Tokyo, Tokyo, Tokyo!

For a while, us Americans had been talking about how we needed to take a decent trip together and go somewhere far.  Somewhere our Japanese friends would not be able to show us around, and somewhere we could stay for a few days.  Of course we decided on Tokyo, it’s the equivalent to a Japanese New York, and everyone in the world knows about this big city.  Like typical Americans, we talked and talked about the idea without making any solid plans or reserving hotels or busses, and waited until the last minute.  We reserved our hostel, booked the bus tickets, and finally had the ball rolling only 4 days before we were to leave.  With my clothes and camera packed, fresh tunes on my iPod, and an adventurous mindset, Rob, Jessika, and I headed to Nagoya to catch our night bus ride to Tokyo.

We left Nagoya around 11:30 PM on a bus with Japanese sized seats, meaning I was uncomfortable, and arrived at Tokyo’s Shinjuku ward at 5:30 AM.

One of the places I really wanted to see was the famous fish market in Tokyo.  It is said that millions of dollars are spent buying top quality fish each day.  The boats dock in the early morning, and everyone gets busy moving the fish around in a crowded market.  They’ve got the system down to a science it seems, because they still manage to get things done even in the crowded streets.  They sell fish from only 5 to 7 in the morning, so being awake at 5:30 was a perfect opportunity to go and see this.  It was frantic, and there were lots of expensive fish everywhere.  I wasn’t particularly interested in making a purchase, but I did notice the price on one fish being about $70.  We walked through the market shooting photos and making small talk with the shopkeepers.  Then I got hungry, not because the fish lying on the ice looked appetizing, but because it was breakfast time.  Being the appropriate thing to do because we were at a fish market and would never had this same opportunity again, we had some of the world’s best sashimi, or raw fish, for breakfast.  Delicious.  I’ve really grown to like sashimi.  Here’s what I ate:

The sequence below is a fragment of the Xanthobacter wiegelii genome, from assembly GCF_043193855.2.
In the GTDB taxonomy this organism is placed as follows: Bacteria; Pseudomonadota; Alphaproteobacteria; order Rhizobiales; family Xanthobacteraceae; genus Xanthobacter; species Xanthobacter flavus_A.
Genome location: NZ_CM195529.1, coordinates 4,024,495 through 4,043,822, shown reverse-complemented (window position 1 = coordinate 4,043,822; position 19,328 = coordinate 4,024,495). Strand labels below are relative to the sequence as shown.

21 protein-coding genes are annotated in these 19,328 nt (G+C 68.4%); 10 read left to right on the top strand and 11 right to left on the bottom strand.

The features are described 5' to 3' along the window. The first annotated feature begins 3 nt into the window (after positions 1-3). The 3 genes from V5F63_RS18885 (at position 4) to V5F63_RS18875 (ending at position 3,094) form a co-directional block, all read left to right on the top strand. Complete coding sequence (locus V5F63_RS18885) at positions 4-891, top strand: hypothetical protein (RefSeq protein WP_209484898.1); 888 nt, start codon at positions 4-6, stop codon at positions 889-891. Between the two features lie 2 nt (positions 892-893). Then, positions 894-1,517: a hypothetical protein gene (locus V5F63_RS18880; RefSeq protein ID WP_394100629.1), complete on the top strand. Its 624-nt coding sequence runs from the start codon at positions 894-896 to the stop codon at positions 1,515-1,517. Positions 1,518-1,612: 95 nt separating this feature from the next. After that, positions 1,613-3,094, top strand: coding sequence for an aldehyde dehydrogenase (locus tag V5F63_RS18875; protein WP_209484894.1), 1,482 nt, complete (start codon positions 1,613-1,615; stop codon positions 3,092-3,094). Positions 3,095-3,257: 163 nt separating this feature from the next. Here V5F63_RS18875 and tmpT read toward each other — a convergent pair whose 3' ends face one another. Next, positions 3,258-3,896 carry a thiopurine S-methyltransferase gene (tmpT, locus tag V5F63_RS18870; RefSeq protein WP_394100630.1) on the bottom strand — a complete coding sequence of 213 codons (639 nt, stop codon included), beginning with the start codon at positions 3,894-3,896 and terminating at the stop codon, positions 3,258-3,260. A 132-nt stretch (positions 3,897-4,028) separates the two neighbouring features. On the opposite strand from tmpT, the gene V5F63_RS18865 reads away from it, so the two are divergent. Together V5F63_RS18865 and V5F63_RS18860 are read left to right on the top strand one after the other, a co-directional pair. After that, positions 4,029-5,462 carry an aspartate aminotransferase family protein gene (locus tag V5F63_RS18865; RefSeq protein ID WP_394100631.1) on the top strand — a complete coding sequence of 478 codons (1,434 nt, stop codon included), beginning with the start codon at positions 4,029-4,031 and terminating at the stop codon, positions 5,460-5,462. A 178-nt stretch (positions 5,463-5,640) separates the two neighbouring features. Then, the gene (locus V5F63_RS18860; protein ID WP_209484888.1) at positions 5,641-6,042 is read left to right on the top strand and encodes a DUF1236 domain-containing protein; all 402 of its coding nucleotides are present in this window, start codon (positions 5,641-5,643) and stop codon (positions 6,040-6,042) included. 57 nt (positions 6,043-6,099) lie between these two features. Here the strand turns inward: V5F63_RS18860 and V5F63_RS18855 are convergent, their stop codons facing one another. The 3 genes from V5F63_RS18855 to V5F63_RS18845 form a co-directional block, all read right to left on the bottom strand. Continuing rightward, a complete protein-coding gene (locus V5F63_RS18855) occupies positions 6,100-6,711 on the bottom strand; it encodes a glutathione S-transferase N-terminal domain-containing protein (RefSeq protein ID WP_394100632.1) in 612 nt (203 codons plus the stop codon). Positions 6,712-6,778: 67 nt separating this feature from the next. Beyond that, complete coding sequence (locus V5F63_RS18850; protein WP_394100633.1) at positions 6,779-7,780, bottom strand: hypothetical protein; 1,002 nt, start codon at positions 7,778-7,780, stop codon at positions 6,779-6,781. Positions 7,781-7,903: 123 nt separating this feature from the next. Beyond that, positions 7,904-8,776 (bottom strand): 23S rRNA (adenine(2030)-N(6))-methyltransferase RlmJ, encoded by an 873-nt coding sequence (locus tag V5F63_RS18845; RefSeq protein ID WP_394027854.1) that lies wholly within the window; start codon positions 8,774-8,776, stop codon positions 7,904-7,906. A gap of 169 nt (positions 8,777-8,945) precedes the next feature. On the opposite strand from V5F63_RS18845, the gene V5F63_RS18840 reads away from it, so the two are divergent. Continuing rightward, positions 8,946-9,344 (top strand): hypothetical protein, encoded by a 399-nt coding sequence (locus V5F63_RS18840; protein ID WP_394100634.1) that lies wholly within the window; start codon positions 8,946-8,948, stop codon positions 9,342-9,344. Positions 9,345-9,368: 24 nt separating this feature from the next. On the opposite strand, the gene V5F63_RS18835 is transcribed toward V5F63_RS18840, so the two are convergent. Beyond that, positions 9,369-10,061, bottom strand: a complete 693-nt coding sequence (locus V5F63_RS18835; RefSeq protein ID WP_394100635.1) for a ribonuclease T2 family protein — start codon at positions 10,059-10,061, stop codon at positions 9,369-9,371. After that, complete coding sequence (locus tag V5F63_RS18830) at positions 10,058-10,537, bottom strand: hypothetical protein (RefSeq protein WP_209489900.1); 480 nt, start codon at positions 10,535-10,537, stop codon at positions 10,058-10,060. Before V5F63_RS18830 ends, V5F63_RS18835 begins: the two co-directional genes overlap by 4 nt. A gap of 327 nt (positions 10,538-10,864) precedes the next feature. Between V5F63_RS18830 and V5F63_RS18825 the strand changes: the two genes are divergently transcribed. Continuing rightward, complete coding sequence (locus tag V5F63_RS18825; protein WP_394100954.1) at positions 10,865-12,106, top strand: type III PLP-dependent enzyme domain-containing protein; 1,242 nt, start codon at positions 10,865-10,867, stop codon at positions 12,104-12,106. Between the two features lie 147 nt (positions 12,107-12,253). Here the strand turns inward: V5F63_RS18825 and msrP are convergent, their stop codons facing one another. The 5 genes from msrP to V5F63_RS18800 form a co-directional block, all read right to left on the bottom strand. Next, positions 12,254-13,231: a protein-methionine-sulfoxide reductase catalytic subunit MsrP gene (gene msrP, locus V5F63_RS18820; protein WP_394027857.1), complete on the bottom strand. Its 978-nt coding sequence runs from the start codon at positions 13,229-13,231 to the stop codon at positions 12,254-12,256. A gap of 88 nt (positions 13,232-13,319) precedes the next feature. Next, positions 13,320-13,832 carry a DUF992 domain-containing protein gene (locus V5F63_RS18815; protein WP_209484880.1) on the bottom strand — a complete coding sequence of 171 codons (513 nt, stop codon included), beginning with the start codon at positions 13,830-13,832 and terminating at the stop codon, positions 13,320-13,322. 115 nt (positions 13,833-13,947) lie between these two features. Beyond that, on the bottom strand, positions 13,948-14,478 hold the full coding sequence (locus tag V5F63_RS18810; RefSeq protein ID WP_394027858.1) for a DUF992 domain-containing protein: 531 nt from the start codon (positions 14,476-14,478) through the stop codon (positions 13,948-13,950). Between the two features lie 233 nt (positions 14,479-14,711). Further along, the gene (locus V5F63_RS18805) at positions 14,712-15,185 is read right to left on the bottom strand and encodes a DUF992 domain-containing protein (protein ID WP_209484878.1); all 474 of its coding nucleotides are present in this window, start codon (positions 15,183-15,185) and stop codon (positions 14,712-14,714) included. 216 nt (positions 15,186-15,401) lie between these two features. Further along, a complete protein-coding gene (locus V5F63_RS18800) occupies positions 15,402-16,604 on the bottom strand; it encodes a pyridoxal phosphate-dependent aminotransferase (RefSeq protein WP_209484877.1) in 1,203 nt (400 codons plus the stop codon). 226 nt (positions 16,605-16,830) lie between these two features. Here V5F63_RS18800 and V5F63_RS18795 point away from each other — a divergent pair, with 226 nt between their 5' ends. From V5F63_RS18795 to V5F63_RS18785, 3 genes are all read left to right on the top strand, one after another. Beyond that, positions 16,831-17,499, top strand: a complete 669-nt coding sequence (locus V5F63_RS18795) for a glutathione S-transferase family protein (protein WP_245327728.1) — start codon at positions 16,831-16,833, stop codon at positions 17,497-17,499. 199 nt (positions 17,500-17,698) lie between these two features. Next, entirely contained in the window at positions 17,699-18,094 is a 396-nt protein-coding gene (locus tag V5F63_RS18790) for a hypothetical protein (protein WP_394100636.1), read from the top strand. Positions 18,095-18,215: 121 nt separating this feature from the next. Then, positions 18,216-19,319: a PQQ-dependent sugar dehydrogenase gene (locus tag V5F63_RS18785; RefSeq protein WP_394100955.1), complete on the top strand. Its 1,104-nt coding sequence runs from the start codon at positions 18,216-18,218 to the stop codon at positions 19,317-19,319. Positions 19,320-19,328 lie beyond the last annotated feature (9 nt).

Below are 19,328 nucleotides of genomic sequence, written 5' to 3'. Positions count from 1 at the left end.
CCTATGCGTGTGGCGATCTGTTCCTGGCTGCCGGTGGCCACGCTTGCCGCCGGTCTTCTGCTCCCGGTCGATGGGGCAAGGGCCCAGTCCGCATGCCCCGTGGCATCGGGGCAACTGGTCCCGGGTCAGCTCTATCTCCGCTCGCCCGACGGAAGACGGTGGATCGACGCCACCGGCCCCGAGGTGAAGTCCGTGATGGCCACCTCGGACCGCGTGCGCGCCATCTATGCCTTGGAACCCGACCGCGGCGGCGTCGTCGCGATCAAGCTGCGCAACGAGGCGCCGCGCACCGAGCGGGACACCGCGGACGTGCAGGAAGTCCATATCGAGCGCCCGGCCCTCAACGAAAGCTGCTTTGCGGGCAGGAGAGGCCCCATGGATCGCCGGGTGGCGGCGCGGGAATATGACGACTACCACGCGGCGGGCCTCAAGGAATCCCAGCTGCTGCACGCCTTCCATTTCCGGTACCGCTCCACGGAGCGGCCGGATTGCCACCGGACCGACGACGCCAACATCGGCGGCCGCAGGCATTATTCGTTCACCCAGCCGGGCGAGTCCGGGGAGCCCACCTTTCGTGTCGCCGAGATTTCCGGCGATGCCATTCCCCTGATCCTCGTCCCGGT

With a full stomach and absolutely no plans for the rest of trip, we decided to find and hang out with some of Jessika’s friends who had come to Tokyo for a week trip.  The three of us found their hotel, we rested a bit and chatted about some of their experiences they’d had in Tokyo since they had been there for a few days.  After a while, Rob and I went to check into our hostel, dropped off some bags, and then everyone met up for lunch.  We ate, explored, and then took a break before heading out for the night.

Rob and I wanted to have a drink and see some of Tokyo’s nightlife, so we went out in search of a bar in Shinjuku.  We found a small place with many empty bottles of sake lining the walls, and knew we found our place.  We sat down and the waiter came up behind us with the most helpless look on his face.  I figured that he knew no English and felt like he had no idea what to do, so I quickly made him feel comfortable by letting him know that we understand Japanese.  We then proceeded to ask what the strongest sake was and ordered it along with some edamame.  Rob and I enjoyed ourselves discussing some possibilities for the next two days and then made our way to the hostel shortly after 1 AM.  The taxi driver did not know exactly where our hostel was, so I had him drop us off at the station that was literally less than a minute’s walk from it.  This didn’t seem difficult, nor should it have been, but being slightly inebriated in an area we were not familiar with led us on a small, unplanned adventure.  We were at the opposite exit and didn’t realize it.  So we wandered for a while, stopping for some late night snacks at the convenient store, and finally made it to the right side of the station and found our beds waiting for us.